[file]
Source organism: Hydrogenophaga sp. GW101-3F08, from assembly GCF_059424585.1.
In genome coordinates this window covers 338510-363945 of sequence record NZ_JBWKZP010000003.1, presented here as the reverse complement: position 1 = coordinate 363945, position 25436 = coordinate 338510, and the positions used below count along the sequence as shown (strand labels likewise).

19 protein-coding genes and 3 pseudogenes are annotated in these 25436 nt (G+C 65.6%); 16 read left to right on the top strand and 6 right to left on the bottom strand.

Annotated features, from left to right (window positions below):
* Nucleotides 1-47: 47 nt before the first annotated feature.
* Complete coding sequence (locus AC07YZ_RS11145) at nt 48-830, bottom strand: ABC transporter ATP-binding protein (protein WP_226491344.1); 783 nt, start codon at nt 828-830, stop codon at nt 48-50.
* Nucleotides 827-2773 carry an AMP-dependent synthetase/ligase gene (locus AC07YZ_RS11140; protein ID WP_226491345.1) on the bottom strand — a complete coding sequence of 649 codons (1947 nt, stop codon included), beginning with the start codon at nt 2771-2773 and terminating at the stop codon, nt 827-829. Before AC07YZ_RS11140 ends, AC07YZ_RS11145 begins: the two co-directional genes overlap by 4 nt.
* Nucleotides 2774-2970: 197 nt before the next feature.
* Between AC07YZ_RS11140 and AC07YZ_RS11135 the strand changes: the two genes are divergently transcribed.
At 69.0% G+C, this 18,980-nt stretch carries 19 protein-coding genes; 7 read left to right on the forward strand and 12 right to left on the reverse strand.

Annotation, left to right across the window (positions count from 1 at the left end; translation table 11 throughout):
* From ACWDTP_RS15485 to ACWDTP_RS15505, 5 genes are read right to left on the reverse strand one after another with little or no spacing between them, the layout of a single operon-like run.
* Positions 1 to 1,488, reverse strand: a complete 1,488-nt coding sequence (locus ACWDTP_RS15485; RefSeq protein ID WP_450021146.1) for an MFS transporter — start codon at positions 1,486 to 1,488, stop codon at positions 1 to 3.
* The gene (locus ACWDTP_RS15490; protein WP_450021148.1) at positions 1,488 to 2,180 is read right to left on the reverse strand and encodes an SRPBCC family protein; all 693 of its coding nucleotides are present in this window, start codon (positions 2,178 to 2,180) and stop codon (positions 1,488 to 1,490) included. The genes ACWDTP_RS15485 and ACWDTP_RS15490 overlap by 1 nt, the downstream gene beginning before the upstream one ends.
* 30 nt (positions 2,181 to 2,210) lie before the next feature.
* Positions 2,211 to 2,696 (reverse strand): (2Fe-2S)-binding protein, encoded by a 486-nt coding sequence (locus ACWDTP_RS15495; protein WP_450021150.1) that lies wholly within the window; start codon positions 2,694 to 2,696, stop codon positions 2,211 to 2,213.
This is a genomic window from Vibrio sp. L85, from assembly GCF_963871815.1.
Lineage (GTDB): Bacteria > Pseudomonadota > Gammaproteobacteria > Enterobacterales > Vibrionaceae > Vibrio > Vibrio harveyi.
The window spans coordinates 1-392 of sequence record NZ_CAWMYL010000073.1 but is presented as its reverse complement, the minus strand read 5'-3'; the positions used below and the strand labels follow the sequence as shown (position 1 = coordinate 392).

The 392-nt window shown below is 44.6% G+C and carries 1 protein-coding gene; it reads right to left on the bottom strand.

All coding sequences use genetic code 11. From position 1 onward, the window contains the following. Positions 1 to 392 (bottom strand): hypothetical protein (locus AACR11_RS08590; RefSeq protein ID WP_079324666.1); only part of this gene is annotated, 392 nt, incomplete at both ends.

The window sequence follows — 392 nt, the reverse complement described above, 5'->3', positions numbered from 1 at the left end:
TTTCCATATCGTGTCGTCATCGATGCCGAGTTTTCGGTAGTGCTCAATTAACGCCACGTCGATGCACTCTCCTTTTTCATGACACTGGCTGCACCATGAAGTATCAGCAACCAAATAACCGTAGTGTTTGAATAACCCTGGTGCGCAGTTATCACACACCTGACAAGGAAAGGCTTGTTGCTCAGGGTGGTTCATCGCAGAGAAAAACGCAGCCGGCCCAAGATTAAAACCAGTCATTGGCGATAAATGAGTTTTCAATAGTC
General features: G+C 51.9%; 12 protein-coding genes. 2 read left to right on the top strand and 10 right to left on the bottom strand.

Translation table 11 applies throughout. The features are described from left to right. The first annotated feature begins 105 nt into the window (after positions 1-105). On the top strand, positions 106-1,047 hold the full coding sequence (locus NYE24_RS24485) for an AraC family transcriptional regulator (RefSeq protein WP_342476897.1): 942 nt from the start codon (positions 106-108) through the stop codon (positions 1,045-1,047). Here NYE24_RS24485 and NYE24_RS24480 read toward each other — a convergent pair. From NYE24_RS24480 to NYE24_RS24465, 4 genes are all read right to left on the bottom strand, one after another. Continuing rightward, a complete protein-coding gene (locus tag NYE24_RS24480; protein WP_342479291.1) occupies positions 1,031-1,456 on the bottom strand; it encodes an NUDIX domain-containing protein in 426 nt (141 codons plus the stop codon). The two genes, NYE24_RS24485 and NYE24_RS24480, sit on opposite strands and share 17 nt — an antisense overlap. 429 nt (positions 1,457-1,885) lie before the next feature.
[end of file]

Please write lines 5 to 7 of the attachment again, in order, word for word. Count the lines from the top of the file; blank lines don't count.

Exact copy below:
* Nucleotides 1-47: 47 nt before the first annotated feature.
* Complete coding sequence (locus AC07YZ_RS11145) at nt 48-830, bottom strand: ABC transporter ATP-binding protein (protein WP_226491344.1); 783 nt, start codon at nt 828-830, stop codon at nt 48-50.
* Nucleotides 827-2773 carry an AMP-dependent synthetase/ligase gene (locus AC07YZ_RS11140; protein ID WP_226491345.1) on the bottom strand — a complete coding sequence of 649 codons (1947 nt, stop codon included), beginning with the start codon at nt 2771-2773 and terminating at the stop codon, nt 827-829. Before AC07YZ_RS11140 ends, AC07YZ_RS11145 begins: the two co-directional genes overlap by 4 nt.